Infants 7–12 months of age: Recommended AI is 0.5 mcg (0.06 mcg/kg) daily.101

Children 1–3 years of age: RDA is 0.9 mcg daily.101

Children 4–8 years of age: RDA is 1.2 mcg daily.101

Children 9–13 years of age: RDA is 1.8 mcg daily.101

Children 14-18 years of age: RDA is 2.4 mcg daily.101

The RDAs will not meet the needs of individuals with malabsorption syndrome.101

Cyanide Poisoning† IV

Hydroxocobalamin: 70 mg/kg has been used.104 107

Adults Vitamin B 12 Deficiency IM or Sub-Q

Cyanocobalamin: Initially, 100 mcg daily for 6–7 days.102 If clinical manifestations improve and reticulocyte response observed, administer 100 mcg every other day for 7 doses and then 100 mcg every 3–4 days for 2–3 weeks.102

Cyanocobalamin: Maintenance, 100 mcg every month.102


Hydroxocobalamin: Initially, 30 mcg daily for 5–10 days.105

Hydroxocobalamin: Maintenance, 100–200 mcg every month.105


Maintenance, 500 mcg (one actuation) once weekly.103 Increase dose in patients who experience a decline in serum vitamin B12 concentrations after 1 month of therapy.103

Dietary and Replacement Requirements Oral

Men and women ?19 years of age: RDA is 2.4 mcg daily.101

Adults ?51 years of age should obtain most of their vitamin B12 from fortified food or a vitamin B12 supplement.101

The RDAs will not meet the needs of individuals with malabsorption syndrome.101

Cyanide Poisoning IV

Hydroxocobalamin: Initially, 5 g (two 2.5-g vials).104 A second 5-g dose may be administered, based on the severity of the poisoning and clinical response.104

Schilling Test IM or Sub-Q

Cyanocobalamin: Flushing dose is 1000 mcg.102


Hydroxocobalamin: Flushing dose is 1000 mcg. 105

Special Populations Pregnant Women

RDA for pregnant women is 2.6 mcg daily.101

Lactating Women

RDA for lactating women is 2.8 mcg daily.101

Requirements increased in lactating women to ensure adequate concentration of the vitamin in milk.101

Cautions for Vitamin B12 Contraindications

Known hypersensitivity to vitamin B12, cobalt, or any ingredient in the formulation.102 103 105

No contraindications when used for treatment of cyanide poisoning.104

Warnings/Precautions Warnings Hypokalemia

Fatal hypokalemia reported in intensively treated patients with megaloblastic anemia.a 102 103 105 Monitor serum potassium concentrations during early vitamin B12 therapy and administer potassium if necessary.105 a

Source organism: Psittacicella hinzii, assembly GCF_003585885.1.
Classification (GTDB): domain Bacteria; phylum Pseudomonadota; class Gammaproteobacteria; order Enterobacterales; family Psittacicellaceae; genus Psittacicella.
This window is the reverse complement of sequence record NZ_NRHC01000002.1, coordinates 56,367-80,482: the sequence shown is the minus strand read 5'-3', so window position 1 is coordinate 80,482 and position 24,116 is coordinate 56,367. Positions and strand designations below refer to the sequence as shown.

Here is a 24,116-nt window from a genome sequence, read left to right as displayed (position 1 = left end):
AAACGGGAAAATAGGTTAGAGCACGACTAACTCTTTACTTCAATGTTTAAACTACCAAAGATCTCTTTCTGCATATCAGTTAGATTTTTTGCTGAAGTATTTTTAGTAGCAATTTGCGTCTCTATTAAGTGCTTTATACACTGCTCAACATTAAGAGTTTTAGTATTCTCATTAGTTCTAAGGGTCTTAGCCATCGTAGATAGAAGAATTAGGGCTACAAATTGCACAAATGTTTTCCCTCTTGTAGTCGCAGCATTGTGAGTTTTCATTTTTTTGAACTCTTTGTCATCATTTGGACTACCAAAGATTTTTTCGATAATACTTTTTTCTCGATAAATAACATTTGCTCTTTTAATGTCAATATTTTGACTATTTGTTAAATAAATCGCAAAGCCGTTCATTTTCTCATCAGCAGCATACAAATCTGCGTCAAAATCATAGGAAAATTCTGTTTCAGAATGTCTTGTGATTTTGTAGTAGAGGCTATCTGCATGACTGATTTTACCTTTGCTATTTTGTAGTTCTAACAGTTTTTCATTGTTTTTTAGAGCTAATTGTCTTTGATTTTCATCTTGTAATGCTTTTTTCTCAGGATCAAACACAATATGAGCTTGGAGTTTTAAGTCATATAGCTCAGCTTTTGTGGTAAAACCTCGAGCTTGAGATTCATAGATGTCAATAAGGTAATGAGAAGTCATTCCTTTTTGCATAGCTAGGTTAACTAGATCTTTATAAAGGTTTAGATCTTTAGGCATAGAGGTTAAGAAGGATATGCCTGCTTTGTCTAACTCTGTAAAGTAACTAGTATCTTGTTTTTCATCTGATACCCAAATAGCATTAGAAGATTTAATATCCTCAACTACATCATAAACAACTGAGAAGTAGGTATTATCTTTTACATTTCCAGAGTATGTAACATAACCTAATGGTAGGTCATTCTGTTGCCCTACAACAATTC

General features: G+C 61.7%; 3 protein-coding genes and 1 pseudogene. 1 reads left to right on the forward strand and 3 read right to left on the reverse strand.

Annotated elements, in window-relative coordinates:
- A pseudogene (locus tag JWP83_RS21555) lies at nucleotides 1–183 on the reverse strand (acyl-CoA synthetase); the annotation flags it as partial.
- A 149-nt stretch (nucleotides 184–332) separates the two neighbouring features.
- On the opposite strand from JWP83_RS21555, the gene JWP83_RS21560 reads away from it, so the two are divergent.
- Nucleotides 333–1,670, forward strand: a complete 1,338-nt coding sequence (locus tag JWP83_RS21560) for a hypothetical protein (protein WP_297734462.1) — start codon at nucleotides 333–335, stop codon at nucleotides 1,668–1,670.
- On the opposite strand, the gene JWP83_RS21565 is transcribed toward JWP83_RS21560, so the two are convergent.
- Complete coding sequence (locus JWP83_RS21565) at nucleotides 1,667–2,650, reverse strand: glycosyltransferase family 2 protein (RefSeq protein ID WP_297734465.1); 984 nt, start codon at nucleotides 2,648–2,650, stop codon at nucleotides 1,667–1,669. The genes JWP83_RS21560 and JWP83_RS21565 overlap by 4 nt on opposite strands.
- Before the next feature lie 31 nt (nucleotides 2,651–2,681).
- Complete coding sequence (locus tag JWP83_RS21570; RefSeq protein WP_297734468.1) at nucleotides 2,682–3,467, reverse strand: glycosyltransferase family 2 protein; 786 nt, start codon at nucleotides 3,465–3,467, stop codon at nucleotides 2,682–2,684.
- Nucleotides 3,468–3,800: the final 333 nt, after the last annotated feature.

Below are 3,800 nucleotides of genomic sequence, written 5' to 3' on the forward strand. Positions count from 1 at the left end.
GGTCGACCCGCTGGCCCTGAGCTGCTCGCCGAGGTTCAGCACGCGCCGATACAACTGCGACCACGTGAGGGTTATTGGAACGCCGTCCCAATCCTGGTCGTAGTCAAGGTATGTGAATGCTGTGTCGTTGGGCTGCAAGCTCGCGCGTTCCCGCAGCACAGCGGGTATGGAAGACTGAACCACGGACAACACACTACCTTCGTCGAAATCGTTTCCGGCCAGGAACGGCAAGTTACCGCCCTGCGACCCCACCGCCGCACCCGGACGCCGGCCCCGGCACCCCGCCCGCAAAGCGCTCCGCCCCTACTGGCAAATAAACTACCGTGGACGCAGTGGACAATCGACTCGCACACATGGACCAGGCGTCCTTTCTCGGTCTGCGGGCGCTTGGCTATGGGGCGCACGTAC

Polycythemia Vera

Vitamin B12 deficiency may suppress signs of polycythemia vera; treatment may unmask this condition.a

Ocular Effects

Avoid use in patients with early Leber’s disease (hereditary optic nerve atrophy); rapid and severe optic nerve atrophy reported.102 103

Sensitivity Reactions Sensitivity Reactions

Anaphylaxis reported with parenteral preparations.102 103

Hydroxocobalamin (Cyanokit): Rash, mainly acneiform, reported in 20 or 44% of individuals receiving a 5- or 10-g dose, respectively.104

Skin Test

Administer an intradermal test dose prior to administration of vitamin B12 for vitamin deficiency in patients who may be sensitive to cobalamins.a

General Precautions Laboratory Monitoring

Obtain hematocrit, reticulocyte count, vitamin B12, folate, and iron levels prior to treatment for vitamin B12 deficiency.102 103 Monitor hematologic parameters as necessary during therapy.102 103


Some cyanocobalamin injection preparations contain aluminum, which may be toxic.102 Aluminum may reach toxic levels with prolonged parenteral administration if kidney function is impaired.102 Premature neonates are particularly at risk because their kidneys are immature, and they require large amounts of calcium and phosphate solutions, which contain aluminum.102

Research indicates that patients with impaired kidney function, including premature neonates, who receive parenteral levels of aluminum >4–5 mcg/kg daily accumulate aluminum at levels associated with CNS and bone toxicity.102 Tissue loading may occur at even lower rates of administration.102

Benzyl Alcohol in Neonates

Cyanocobalamin injection may contain benzyl alcohol as a preservative; benzyl alcohol has been associated with toxicity in neonates.102 111 112 113 114 115 116 (See Pediatric Precautions.)

Blood Pressure

Transient elevations in BP reported in individuals receiving IV hydroxocobalamin.104

Undiagnosed Anemia

Use extreme caution if folic acid is administered to patients with undiagnosed anemia; may obscure the diagnosis of pernicious anemia by alleviating hematologic manifestations of the disease while allowing neurologic complications to progress.a

Renal Effects

Oxalate crystals observed in the urine of healthy individuals and cyanide poisoning victims following administration of hydroxocobalamin.104

Specific Populations Pregnancy

Category C.102 103 104 105


Distributed into human milk.102 103

Hydroxocobalamin (Cyanokit): Caution advised; no data available to determine when breast-feeding may be restarted following administration of IV hydroxocobalamin.104

Pediatric Use

Hydroxocobalamin (Cyanokit): Safety and efficacy not established.104

Cyanocobalamin: Benzyl alcohol has been associated with toxicity (“gasping syndrome”) in neonates; each mL of cyanocobalamin injection (e.g., preparation manufacturered by Abraxis) contains 15 mg of benzyl alcohol.102 111 112 113 114 115 116

Geriatric Use

Hydroxocobalamin (Cyanokit): No substantial differences in safety and efficacy relative to younger adults.104 Dosage adjustment not needed.104

Hepatic Impairment

Hydroxocobalamin (Cyanokit): Safety and efficacy not studied in patients with hepatic impairment.104

Renal Impairment

Hydroxocobalamin (Cyanokit): Safety and efficacy not studied in patients with renal impairment.104 Hydroxocobalamin and cyanocobalamin excreted unchanged in urine.104

Common Adverse Effects

Usually nontoxic even in large doses; mild transient diarrhea, peripheral vascular thrombosis, itching, transitory exanthema, urticaria, body swelling reported in patients receiving parenteral preparations.a